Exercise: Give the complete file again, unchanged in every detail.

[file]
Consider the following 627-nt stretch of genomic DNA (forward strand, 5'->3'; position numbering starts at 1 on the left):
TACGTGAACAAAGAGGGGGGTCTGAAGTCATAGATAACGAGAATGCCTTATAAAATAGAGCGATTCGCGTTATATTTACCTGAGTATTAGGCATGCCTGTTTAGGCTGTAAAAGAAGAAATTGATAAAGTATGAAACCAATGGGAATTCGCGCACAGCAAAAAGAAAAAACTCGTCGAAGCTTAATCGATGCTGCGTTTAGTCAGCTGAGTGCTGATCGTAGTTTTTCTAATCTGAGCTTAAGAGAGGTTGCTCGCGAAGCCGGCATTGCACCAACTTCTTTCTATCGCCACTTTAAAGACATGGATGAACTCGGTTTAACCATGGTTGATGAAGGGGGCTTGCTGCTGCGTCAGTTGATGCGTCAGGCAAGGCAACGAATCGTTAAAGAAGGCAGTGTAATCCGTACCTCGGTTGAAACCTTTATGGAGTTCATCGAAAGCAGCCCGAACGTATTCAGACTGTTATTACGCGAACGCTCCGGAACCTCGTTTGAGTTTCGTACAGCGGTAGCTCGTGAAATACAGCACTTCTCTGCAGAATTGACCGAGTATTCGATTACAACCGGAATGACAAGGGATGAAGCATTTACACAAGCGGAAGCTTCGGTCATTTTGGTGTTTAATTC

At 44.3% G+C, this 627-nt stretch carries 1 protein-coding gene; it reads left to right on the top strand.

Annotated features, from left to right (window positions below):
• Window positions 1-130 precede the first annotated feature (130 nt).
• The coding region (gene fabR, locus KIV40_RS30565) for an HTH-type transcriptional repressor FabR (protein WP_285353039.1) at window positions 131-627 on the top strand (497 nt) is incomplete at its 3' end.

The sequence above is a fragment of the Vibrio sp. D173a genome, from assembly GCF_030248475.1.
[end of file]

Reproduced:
Consider the following 627-nt stretch of genomic DNA (forward strand, 5'->3'; position numbering starts at 1 on the left):
TACGTGAACAAAGAGGGGGGTCTGAAGTCATAGATAACGAGAATGCCTTATAAAATAGAGCGATTCGCGTTATATTTACCTGAGTATTAGGCATGCCTGTTTAGGCTGTAAAAGAAGAAATTGATAAAGTATGAAACCAATGGGAATTCGCGCACAGCAAAAAGAAAAAACTCGTCGAAGCTTAATCGATGCTGCGTTTAGTCAGCTGAGTGCTGATCGTAGTTTTTCTAATCTGAGCTTAAGAGAGGTTGCTCGCGAAGCCGGCATTGCACCAACTTCTTTCTATCGCCACTTTAAAGACATGGATGAACTCGGTTTAACCATGGTTGATGAAGGGGGCTTGCTGCTGCGTCAGTTGATGCGTCAGGCAAGGCAACGAATCGTTAAAGAAGGCAGTGTAATCCGTACCTCGGTTGAAACCTTTATGGAGTTCATCGAAAGCAGCCCGAACGTATTCAGACTGTTATTACGCGAACGCTCCGGAACCTCGTTTGAGTTTCGTACAGCGGTAGCTCGTGAAATACAGCACTTCTCTGCAGAATTGACCGAGTATTCGATTACAACCGGAATGACAAGGGATGAAGCATTTACACAAGCGGAAGCTTCGGTCATTTTGGTGTTTAATTC

At 44.3% G+C, this 627-nt stretch carries 1 protein-coding gene; it reads left to right on the top strand.

Annotated features, from left to right (window positions below):
• Window positions 1-130 precede the first annotated feature (130 nt).
• The coding region (gene fabR, locus KIV40_RS30565) for an HTH-type transcriptional repressor FabR (protein WP_285353039.1) at window positions 131-627 on the top strand (497 nt) is incomplete at its 3' end.

The sequence above is a fragment of the Vibrio sp. D173a genome, from assembly GCF_030248475.1.